Stuff I wish I knew before becoming a data scientist

September 11, 2022

One year on the job

Anniversaries are a mixed bag. From celebrations to mournings, they are a funny bunch, and as of tomorrow I will have clocked-up 1 whole year in my current role as a Data Scientist. Now, I have had some data jobs prior to this role - some internships and consultancy work here and there - but I shamelessly admit that this is my first real job.

In this job, I feel fortunate to be surrounded by an intelligent, but most importantly kind, data team hailing from companies such as Spotify, King, and Bloomberg. They have taught me how to construct and orchestrate SQL pipelines, modularize and test my dbt code, as well as extract signal from messy industry data. However, the most valuable thing I have learnt from my team are the standards hold your workplace and manager to. What would my career look like if I hadn't been so lucky to learn this?

This post highlights 3 things you should evaluate before considering a role as a Data Scientist.


The relationship you build with your manager is an extremely significant factor in determining the success of your role. You could be the best Data Scientist at your company, but it counts for nothing unless your manager also agrees. Ultimately, your manager decides:

  • What you work on
  • Who you work with; and
  • When you work on a given task

Which directly affects:

  • The skills you develop
  • The network you build; and
  • The exposure you have to growth opportunities

Managers dictate the ceiling you can attain in your role, and you want this to be as high as possible.

This isn't an advert for grossly flattering your manager, however. Instead, the story here is to understand that managers are also human beings facing pressures from their manager that you are (hopefully) unaware of. They need work done, and they need it done well. So early on in your career, show that you don't mind sweeping the floor a little! This will earn you some brownie points for you to spend later down the line.

For those who have maybe swept the floor one too many times though, ask yourself whether your manager is aware of your career goals and interests? Do they know that you dream of serving machine learning models with a hotch-potch MLOps of tools? Or that you are dying to work with Bayesian statistics in any way you possibly can? If they don't, the chances of you doing what you want any time in the near-future are incredibly slim, and you'll never stop sweeping those floors.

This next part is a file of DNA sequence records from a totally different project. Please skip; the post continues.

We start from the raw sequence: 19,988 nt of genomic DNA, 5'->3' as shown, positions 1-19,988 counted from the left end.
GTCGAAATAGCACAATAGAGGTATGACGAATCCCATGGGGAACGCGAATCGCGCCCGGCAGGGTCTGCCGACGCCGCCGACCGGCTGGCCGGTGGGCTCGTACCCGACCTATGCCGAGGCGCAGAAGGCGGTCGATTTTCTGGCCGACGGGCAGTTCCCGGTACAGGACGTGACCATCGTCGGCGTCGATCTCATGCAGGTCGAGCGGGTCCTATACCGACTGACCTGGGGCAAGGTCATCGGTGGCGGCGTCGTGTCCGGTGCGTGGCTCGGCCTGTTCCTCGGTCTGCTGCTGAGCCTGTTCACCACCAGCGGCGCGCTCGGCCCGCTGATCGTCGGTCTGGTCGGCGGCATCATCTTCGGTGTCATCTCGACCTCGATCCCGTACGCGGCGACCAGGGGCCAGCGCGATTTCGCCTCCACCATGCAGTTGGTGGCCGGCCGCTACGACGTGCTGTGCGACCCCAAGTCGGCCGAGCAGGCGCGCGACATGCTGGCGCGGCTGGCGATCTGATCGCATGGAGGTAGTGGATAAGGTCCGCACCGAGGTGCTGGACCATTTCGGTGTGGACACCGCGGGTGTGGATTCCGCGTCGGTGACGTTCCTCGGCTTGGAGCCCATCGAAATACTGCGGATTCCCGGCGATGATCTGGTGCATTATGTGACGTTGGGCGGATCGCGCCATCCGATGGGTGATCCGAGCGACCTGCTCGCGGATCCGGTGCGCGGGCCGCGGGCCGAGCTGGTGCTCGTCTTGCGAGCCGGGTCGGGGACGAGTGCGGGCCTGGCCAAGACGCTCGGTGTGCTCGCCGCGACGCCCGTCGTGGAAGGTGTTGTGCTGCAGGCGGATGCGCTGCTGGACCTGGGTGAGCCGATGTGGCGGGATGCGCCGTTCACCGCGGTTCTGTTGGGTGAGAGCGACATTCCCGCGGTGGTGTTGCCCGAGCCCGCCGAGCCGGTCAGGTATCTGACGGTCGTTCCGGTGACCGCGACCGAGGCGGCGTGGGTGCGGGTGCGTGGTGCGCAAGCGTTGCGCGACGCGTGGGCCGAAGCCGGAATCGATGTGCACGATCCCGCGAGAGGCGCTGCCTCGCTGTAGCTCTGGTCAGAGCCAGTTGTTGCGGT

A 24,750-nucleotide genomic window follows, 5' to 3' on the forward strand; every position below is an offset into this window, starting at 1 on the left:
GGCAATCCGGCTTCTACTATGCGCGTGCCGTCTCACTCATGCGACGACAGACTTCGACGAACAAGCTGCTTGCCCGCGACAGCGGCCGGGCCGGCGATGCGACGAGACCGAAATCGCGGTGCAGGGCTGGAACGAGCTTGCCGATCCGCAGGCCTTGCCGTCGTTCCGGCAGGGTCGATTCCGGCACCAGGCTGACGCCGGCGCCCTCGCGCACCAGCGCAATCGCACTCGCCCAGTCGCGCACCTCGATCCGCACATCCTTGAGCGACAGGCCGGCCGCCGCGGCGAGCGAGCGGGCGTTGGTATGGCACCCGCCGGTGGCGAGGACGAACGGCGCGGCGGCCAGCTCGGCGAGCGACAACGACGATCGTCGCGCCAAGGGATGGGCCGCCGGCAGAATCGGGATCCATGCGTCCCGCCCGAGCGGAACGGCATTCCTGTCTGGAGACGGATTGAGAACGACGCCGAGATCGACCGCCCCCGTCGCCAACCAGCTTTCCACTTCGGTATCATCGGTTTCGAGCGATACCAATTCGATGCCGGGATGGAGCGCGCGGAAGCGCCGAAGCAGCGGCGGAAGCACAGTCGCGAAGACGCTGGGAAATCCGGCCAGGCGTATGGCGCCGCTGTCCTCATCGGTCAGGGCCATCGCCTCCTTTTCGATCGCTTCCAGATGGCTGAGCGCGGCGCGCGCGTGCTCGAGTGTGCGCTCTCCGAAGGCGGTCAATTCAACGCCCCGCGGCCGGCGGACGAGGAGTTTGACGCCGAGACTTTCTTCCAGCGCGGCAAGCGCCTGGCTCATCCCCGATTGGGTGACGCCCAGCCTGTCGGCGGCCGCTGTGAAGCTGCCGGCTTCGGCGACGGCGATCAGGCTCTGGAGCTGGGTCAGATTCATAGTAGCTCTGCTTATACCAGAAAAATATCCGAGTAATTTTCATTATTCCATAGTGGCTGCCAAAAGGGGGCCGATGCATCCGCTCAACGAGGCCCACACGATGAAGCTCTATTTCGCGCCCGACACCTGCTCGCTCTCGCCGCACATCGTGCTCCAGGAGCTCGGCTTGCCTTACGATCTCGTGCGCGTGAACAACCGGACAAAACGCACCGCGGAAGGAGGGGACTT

Giving your manager a good impression of yourself is one thing, but the relationship you have with your manager should also work both ways. It's imperative that you also have some expectations for your manager. Here's some that I have for mine:

  • Do they provide a safe environment for the team to have open communication and feedback?
  • Do they schedule regular one-on-ones with you (every 4-6 weeks) to provide guidance on how to succeed in your role, discuss your career growth and salary, as well as most importantly, just connect as people?
  • Do they shield you from outside noise and prevent context switching?
  • And finally, do they recognise good work when they see it?

If your answer to most of these questions are yes, then you're probably enjoying your time at work and are in good shape for some nice career growth. If your manager is failing at these tasks though, I think it's time you look elsewhere 👀

Org structure

So you and your manager are tight? Great, but how does the rest of the org perceive the value your data team brings to the business? This is equally important as the relationship with your manager since if your manager dictates what you work on, your data team's relationship with the rest of the org dictates the space of possible work available. It doesn't matter then if you and your manager are chums 4 lyf if the work they can assign you sucks.

If you're on data twitter, then you've probably run across some blog posts about running your data team like a product team. For the uninitiated, this probably doesn't mean much, but the TLDR on this idea is that it enables data teams to scale and I'd strongly recommend anyone to read the linked blogged post by former GitLab employees Emilie Schario and Taylor Murphy.